No one could hear what Eric Yuan was saying at the start of an earnings call from his video conferencing app last week. Then someone in his investor relations team reminded him to turn on the mic. As a mishap it wasn’t a major one for the founder of the smash-hit Zoom. But more challenges await Yuan as he tries to find a path through a difficult period in Sino-US relations.
Who is Eric Yuan?
He was born in 1970 in the city of Tai’an in Shandong province. Company legend has it that he started to dabble in video telephony in the late 1980s as a university student, when he wanted to stay in touch with his girlfriend without making the 10-hour train trip to visit her.
How was Zoom created?
After university Yuan did travel further afield, first working in Japan before moving to Silicon Valley in 1997. He says it took nine tries before he was granted a work visa but he then got his start in California with a videoconferencing firm that was later acquired by Cisco. Later he hawked his idea of a smartphone-friendly video conferencing system to his bosses. They said no and he left to start his own firm in 2011, taking 40 engineers with him. They called it Zoom Video Communications.
Why is Zoom in the news?
Yuan’s plan was to build a video-first business that worked without downloading software onto your browser. Launching with a freemium strategy, it soon grabbed a place at the top of the video conferencing market. After a successful IPO last year, Yuan became a billionaire. But Zoom had most of its success selling solutions to businesses conducting virtual meetings. Then the pandemic happened, transforming it into an essential tool for schools, families and friends. Zoom was suddenly a household name.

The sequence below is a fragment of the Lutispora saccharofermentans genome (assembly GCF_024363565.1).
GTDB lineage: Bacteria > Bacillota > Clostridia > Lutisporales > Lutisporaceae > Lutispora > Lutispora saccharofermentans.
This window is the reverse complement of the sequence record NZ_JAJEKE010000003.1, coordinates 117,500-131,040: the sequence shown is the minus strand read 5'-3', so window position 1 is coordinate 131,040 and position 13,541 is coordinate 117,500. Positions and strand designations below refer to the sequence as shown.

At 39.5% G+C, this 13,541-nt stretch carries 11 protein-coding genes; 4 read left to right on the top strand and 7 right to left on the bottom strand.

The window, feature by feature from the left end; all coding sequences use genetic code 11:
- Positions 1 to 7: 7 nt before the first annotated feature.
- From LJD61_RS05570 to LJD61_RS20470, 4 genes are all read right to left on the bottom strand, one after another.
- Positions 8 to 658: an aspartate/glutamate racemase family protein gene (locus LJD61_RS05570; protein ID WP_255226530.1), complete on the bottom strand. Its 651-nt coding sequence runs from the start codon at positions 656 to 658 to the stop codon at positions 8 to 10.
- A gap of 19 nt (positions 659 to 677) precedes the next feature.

This popularity has created problems?
The cloud-based model coped well with the surge in traffic. Zoom’s stock price soared and Yuan’s personal wealth went past $10 billion for the first time at the start of June. But he is also wrestling with new concerns about data security. He says that he first started to realise the potential problem when Boris Johnson, the UK prime minister, tweeted a screenshot of the first virtual meeting of his leadership team. Commentators were soon pointing out flaws, such as seeing which operating platform the government was running its computers on and their Zoom IDs. Yuan said later that he never envisaged that participants would want to share pictures of their sessions on Zoom.
The criticism has a ‘China’ dimension?
Security experts were soon crawling all over Zoom’s business. Its encryption process was slammed as inadequate and critics warned that data was being routed through servers in China. Yuan put out a statement saying that the servers in China only came into play by accident because of a surge in traffic, and that Zoom’s data would not be routed through them again. But the political mood in the United States hardly helped. Much was made of the fact that Zoom has its R&D department in China, with over 700 employees. In April Speaker of the House Nancy Pelosi even referred to it as a “Chinese entity” when refusing to convene a Zoom-enabled Congressional session.
Yuan describes Zoom as a “proud American company” and himself as a “Chinese American” (he became a US citizen in 2007). “If the world misunderstands us, then I don’t blame others, it’s our problem,” he told CNN last month.
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